Use this URL to cite or link to this record in EThOS: http://ethos.bl.uk/OrderDetails.do?uin=uk.bl.ethos.597187
Title: Prediction and sensitivity of friction-induced vibration
Author: Butlin, T. S.
Awarding Body: University of Cambridge
Current Institution: University of Cambridge
Date of Award: 2008
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Abstract:
A simplified system is studied analytically, numerically and experimentally. Predictions are based on a linear stability analysis of two subsystems coupled by friction at a sliding point contact. The model describes any two such linear subsystems, though is predominantly discussed in terms of vehicle brakes. As an example of its generality, it is shown to be equivalent to machine tool vibration. Representative uncertainties of the system dynamics are shown to be significant enough to affect whether or not the model predicts instability. The reliability of predictions are assessed systematically. The validity of limited bandwidth approximations to wide band-width models is tested: the convergence behaviour is non-trivial. While inclusion of sufficient bandwidth generally results in convergence, individual modes can sometimes be important. A first-order perturbation analysis is carried out in order to provide a practical estimate of error bounds for predictions. An extensive experiment was carried out using a pin-on-disc test rig to quantify uncertainty, assess repeatability and investigate whether high sensitivity could be experimentally observed. Repeated transfer function measurements of the uncoupled subsystems were made of two fundamentally different pin assemblies, symmetrical and asymmetrical, in the presence of different perturbation masses. Sliding contact tests were carried out with the aim of generating a large number of squeal initiations. Their growth rates and frequencies were estimated. This allowed a direct comparison of predictions with experimental results, enabling informed development of the modelling details. There was compelling evidence that both contact stiffness and a velocity-dependent coefficient of friction were essential features of the model to predict observed instabilities.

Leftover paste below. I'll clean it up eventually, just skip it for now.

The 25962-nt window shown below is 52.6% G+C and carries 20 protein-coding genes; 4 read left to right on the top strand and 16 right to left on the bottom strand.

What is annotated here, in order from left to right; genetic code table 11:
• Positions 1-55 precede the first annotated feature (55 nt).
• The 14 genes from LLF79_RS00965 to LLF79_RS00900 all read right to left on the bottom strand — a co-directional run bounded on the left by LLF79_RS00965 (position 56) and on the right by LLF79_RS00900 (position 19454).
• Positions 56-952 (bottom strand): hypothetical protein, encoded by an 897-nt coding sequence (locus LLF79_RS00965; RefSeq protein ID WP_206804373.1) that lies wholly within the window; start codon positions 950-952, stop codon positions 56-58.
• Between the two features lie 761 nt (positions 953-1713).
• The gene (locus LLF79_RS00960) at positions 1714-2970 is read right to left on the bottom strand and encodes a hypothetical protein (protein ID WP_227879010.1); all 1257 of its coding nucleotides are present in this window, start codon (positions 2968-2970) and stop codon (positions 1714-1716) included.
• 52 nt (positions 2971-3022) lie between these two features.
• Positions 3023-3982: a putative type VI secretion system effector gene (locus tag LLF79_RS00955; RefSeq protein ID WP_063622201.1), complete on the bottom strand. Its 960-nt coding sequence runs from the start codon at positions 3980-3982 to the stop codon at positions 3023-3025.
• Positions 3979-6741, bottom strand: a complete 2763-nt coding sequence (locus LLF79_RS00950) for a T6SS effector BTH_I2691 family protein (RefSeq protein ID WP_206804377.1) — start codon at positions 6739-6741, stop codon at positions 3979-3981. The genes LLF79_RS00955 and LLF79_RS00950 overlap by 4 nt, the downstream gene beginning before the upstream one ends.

Supervisor: Not available Sponsor: Not available
Qualification Name: Thesis (Ph.D.) Qualification Level: Doctoral
EThOS ID: uk.bl.ethos.597187  DOI: Not available
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